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Knowledge is organized into mental memory structures called schemas by an individual. When we see or think about something, the pertinent schema is activated, meaning that our body of knowledge on that specific subject is immediately brought to mind. For instance, our bovine schema is activated whenever we see cows in a Far Side cartoon (stage one). But when we realize the cows are in the car while people are in the pasture grazing, we have two mental images in our conscious mind: the image of the cows from our preexisting mental model and the image of the cows from the cartoon (stage two). When we suppress the real-world representation (stage three), we find it amusing to imagine cows driving through a field of grazing people. “I know about cows,” transforms into “Wait, cows should be the ones in the field, not people,” and finally into a sense of humor in an absurd circumstance.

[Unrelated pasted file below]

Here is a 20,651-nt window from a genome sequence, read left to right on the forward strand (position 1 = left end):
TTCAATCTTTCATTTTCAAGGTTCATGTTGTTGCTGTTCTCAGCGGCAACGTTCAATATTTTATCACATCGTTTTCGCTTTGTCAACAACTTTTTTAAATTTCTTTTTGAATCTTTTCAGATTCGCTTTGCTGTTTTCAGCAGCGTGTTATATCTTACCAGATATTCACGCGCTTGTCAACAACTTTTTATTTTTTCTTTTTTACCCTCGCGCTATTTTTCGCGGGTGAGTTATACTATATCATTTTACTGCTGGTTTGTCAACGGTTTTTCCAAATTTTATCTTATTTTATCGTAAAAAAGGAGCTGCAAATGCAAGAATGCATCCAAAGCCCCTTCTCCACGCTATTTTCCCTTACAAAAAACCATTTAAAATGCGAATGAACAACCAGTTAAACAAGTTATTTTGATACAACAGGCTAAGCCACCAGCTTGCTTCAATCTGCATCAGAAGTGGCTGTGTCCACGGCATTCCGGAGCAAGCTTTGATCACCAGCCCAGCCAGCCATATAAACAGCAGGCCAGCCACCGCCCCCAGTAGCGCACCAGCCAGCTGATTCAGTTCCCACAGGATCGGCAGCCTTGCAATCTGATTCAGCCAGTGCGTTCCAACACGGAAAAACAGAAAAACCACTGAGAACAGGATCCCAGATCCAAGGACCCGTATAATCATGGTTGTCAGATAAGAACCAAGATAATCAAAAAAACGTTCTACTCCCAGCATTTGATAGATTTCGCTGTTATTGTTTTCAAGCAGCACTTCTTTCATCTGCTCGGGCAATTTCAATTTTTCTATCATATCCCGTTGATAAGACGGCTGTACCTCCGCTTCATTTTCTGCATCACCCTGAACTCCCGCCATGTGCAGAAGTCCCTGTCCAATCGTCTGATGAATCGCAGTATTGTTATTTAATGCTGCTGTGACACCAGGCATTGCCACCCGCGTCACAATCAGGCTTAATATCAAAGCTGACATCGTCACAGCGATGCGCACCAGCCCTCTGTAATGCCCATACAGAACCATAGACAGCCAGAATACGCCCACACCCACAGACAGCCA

The subjective feeling of humor that results from the resolution of at least two disparate schemas. The second schema is frequently activated at the conclusion, in the punchline, of verbal jokes. We occasionally fail to understand the joke for at least two different reasons. Timing and laugh tracks can help alert the listener that a different representation of the punchline may be possible. The punchline must first establish a conflict with the mental image that the joke has already established. Second, you need to be able to suppress the initial mental image. When jokes reinforce a stereotype that offends us (such as when they are racist, sexist, or ethnic jokes), we may not want to stop the offensive representation. Another example of violence in cartoons is when a coyote is struck by an anvil in a Roadrunner cartoon; this may make the humor invisible to animal lovers.

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